Symon Cotton, head of life sciences at Cambridge Consultants, said: “The kit provides huge benefits - not least, screening frontline workers who are constantly coming into contact with Covid.”
Nick Hawson, senior vice president for medtech (US West) at Cambridge Consultants, said: “Dr Parsons came to us with a big challenge and a strong vision that together, we faced head on. At the time, we never knew the impact it would have on the Covid-19 epidemic.
“We’ve created a strong, long-lasting partnership with Ellume rooted in collaboration and innovation, and we hope we continue to find ways to use this technology in digital diagnostics and continue our impact on global health.”
When the US Food and Drug Administration announced approval for the test, FDA commissioner Stephen Hahn said: “By authorising a test for over- the-counter use, the FDA allows it to be sold in places like drug stores, where a patient can buy it, swab their nose, run the test and find out their results in as little as 20 minutes.
Jeff Shuren, director of FDA’s Center for Devices and Radiological Health, added: “This test, like other antigen tests, is less sensitive and less specific than typical molecular tests run in a lab. However, the fact that it can be used completely at home and return results quickly means that it can play an important role in response to the pandemic.”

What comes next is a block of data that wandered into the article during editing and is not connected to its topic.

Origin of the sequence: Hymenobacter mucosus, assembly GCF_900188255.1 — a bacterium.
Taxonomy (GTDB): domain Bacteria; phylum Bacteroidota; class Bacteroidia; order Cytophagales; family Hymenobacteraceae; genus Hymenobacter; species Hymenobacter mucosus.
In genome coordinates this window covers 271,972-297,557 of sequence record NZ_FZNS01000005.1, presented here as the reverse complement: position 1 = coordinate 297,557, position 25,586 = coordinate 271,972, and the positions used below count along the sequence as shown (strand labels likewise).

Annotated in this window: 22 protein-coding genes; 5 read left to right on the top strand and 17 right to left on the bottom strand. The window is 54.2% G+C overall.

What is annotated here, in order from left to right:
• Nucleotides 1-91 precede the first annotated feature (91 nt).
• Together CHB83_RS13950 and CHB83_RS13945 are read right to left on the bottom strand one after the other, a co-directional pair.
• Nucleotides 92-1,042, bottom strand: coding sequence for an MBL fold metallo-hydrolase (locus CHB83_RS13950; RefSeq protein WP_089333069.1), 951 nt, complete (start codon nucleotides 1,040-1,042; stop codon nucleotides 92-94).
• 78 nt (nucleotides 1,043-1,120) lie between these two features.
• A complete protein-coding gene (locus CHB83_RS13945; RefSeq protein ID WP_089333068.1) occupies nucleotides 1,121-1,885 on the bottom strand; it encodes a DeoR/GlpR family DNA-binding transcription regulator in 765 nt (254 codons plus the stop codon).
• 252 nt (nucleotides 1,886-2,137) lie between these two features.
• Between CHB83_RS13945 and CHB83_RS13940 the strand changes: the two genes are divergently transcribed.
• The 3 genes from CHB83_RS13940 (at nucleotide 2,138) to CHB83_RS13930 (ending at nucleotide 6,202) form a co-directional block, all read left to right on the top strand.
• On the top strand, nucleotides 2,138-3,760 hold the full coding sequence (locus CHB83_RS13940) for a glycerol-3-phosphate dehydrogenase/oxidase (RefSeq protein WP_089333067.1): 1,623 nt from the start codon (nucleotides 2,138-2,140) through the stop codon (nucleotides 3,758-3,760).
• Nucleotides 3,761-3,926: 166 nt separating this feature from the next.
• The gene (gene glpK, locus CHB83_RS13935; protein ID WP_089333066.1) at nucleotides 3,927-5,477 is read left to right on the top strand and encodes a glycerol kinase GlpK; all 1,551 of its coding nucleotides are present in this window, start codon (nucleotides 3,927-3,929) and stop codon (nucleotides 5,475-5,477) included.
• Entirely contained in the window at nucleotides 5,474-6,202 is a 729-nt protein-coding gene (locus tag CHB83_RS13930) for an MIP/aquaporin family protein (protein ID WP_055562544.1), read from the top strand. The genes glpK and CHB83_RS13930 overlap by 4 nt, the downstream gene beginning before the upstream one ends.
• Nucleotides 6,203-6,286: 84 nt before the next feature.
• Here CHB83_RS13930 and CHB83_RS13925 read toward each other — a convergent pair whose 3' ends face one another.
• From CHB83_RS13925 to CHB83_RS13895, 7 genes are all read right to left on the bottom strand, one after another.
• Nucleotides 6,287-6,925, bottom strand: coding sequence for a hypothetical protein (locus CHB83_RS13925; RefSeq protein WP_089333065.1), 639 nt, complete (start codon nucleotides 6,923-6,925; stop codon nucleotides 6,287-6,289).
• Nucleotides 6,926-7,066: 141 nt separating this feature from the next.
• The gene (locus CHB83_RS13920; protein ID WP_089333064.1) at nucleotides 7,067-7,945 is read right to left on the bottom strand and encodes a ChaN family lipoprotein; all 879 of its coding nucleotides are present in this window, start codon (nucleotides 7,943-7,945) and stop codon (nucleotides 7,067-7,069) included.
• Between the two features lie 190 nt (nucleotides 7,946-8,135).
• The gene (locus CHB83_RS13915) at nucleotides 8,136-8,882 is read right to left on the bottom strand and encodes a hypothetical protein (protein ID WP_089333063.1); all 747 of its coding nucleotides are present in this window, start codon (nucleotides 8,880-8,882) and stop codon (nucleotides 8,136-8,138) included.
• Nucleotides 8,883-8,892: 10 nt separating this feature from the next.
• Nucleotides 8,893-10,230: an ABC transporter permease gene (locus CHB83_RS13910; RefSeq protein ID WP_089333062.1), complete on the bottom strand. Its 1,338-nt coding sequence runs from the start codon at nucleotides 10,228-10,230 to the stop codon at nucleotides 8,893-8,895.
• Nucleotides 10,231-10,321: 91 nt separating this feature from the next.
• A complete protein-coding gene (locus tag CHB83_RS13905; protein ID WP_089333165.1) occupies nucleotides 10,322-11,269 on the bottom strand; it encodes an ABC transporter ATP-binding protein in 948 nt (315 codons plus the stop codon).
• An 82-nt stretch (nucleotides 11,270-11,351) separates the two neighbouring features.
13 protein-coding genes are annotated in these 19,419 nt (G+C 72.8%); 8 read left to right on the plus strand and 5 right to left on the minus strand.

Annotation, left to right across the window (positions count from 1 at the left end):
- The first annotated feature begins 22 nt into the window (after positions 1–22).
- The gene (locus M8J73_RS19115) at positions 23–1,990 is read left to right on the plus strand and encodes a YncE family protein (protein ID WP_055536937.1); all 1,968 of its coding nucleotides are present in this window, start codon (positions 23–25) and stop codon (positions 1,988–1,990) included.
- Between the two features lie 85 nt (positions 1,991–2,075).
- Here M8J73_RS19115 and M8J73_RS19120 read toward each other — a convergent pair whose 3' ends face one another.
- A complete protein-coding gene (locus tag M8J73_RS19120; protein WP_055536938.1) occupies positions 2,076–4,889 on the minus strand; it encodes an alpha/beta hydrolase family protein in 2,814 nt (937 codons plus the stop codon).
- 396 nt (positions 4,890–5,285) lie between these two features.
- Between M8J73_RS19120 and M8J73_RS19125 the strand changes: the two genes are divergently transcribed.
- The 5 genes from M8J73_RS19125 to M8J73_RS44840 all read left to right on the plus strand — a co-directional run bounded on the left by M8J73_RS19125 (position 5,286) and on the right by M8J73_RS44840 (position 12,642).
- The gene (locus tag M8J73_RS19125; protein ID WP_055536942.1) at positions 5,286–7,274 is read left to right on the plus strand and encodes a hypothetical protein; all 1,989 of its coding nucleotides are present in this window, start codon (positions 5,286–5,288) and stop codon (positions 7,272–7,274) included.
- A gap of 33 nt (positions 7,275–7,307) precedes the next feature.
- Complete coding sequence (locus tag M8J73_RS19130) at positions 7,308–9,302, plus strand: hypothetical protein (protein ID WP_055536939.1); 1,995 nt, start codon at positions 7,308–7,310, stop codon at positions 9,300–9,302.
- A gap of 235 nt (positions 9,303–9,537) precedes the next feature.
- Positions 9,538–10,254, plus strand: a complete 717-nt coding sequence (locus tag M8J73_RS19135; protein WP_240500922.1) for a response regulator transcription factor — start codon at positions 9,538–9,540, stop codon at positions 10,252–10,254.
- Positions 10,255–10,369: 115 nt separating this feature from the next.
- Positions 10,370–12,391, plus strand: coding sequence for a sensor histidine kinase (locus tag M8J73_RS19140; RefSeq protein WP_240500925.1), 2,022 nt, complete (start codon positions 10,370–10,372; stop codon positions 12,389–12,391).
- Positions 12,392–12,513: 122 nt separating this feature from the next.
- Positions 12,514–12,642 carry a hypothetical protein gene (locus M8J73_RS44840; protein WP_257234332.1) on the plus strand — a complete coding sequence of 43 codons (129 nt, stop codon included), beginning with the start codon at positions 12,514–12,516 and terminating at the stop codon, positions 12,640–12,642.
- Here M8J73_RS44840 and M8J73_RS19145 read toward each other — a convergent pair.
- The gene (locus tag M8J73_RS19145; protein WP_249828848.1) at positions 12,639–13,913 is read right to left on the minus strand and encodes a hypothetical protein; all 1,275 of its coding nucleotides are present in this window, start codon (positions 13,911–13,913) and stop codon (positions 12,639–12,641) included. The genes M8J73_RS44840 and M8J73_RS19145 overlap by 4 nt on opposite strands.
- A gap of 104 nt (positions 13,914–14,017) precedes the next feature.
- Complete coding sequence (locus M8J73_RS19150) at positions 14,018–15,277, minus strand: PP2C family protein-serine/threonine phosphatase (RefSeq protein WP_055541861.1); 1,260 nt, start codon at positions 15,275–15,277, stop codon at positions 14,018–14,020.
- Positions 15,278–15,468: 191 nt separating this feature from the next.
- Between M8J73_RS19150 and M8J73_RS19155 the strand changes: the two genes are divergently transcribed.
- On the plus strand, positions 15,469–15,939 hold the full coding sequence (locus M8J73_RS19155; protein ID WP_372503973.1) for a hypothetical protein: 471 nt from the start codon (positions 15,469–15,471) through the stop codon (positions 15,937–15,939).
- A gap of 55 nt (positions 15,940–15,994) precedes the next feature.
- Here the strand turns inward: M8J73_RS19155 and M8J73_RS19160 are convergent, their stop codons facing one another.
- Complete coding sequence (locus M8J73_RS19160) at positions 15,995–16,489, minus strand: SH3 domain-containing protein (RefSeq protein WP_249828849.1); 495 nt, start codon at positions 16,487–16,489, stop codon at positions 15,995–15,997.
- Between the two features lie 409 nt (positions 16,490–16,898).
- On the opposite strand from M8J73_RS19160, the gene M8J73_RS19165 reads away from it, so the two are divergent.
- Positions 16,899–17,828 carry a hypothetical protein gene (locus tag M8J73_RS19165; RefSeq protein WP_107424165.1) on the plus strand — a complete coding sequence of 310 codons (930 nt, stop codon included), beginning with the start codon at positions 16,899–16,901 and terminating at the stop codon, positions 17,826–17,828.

As yet, there are no plans for the test to be released in the UK.
Here, the government’s approach has been to make rapid home-testing kits - using lateral flow tests - freely available to parents of school-age children, school workers and their families, while also encouraging workplace testing regime and community-based asymptomatic testing for key workers.
The specificity of these tests has been put at least 99.9 per cent - meaning that there is fewer than one false positive in every 1,000 lateral flow tests carried out. Their sensitivity - meaning the proportion of positive cases detected - has been variously placed by studies at between 58 and 79 per cent in studies, depending on who conducts the test, meaning they should be seen as ‘red light’ tests that help to pick up additional cases, rather than ‘green light’ tests, as those who test negative could still have the virus.
Meanwhile, Ellume has used the same technology that Cambridge Consultants helped to develop for two other diagnostic tests in the past year – its QIAREACH Covid-19 antigen and antibody tests are aimed at the laboratory market, while the ellume·lab Covid-19 serology and antigen tests are due to be launched for healthcare professionals later in 2021.
Beyond the coronavirus, the core sensing breakthrough is being used for Ellume’s rapid home flu test and diagnostic assay for tuberculosis
Cambridge Consultants said: “Not only are rapid tests like Ellume’s integral to stopping the spread of the Covid-19 virus, but they could also play a critical role in tackling future pandemics and other infectious diseases across the globe.”